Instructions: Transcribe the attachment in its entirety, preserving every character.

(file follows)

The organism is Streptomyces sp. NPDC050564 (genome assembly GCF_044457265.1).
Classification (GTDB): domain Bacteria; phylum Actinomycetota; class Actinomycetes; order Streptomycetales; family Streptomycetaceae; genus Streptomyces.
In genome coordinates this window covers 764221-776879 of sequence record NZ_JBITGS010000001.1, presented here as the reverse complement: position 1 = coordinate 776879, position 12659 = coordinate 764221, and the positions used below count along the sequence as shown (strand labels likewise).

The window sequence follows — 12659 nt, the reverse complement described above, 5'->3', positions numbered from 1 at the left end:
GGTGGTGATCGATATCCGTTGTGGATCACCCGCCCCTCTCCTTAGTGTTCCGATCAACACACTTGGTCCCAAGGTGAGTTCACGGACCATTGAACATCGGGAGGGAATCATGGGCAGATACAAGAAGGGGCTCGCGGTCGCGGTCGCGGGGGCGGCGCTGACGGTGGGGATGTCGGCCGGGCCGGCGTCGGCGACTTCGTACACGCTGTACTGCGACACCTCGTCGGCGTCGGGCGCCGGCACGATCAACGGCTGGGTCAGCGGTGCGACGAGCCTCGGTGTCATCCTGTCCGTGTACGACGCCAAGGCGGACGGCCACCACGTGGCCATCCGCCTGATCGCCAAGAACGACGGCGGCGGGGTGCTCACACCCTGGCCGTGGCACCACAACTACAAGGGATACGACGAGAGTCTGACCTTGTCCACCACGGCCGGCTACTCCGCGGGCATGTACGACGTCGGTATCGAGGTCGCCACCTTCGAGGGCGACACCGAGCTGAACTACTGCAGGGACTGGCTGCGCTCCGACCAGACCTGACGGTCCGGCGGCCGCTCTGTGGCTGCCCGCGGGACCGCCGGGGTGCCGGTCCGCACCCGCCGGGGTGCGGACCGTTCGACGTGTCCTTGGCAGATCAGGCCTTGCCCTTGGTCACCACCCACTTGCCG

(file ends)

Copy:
The organism is Streptomyces sp. NPDC050564 (genome assembly GCF_044457265.1).
Classification (GTDB): domain Bacteria; phylum Actinomycetota; class Actinomycetes; order Streptomycetales; family Streptomycetaceae; genus Streptomyces.
In genome coordinates this window covers 764221-776879 of sequence record NZ_JBITGS010000001.1, presented here as the reverse complement: position 1 = coordinate 776879, position 12659 = coordinate 764221, and the positions used below count along the sequence as shown (strand labels likewise).

The window sequence follows — 12659 nt, the reverse complement described above, 5'->3', positions numbered from 1 at the left end:
GGTGGTGATCGATATCCGTTGTGGATCACCCGCCCCTCTCCTTAGTGTTCCGATCAACACACTTGGTCCCAAGGTGAGTTCACGGACCATTGAACATCGGGAGGGAATCATGGGCAGATACAAGAAGGGGCTCGCGGTCGCGGTCGCGGGGGCGGCGCTGACGGTGGGGATGTCGGCCGGGCCGGCGTCGGCGACTTCGTACACGCTGTACTGCGACACCTCGTCGGCGTCGGGCGCCGGCACGATCAACGGCTGGGTCAGCGGTGCGACGAGCCTCGGTGTCATCCTGTCCGTGTACGACGCCAAGGCGGACGGCCACCACGTGGCCATCCGCCTGATCGCCAAGAACGACGGCGGCGGGGTGCTCACACCCTGGCCGTGGCACCACAACTACAAGGGATACGACGAGAGTCTGACCTTGTCCACCACGGCCGGCTACTCCGCGGGCATGTACGACGTCGGTATCGAGGTCGCCACCTTCGAGGGCGACACCGAGCTGAACTACTGCAGGGACTGGCTGCGCTCCGACCAGACCTGACGGTCCGGCGGCCGCTCTGTGGCTGCCCGCGGGACCGCCGGGGTGCCGGTCCGCACCCGCCGGGGTGCGGACCGTTCGACGTGTCCTTGGCAGATCAGGCCTTGCCCTTGGTCACCACCCACTTGCCG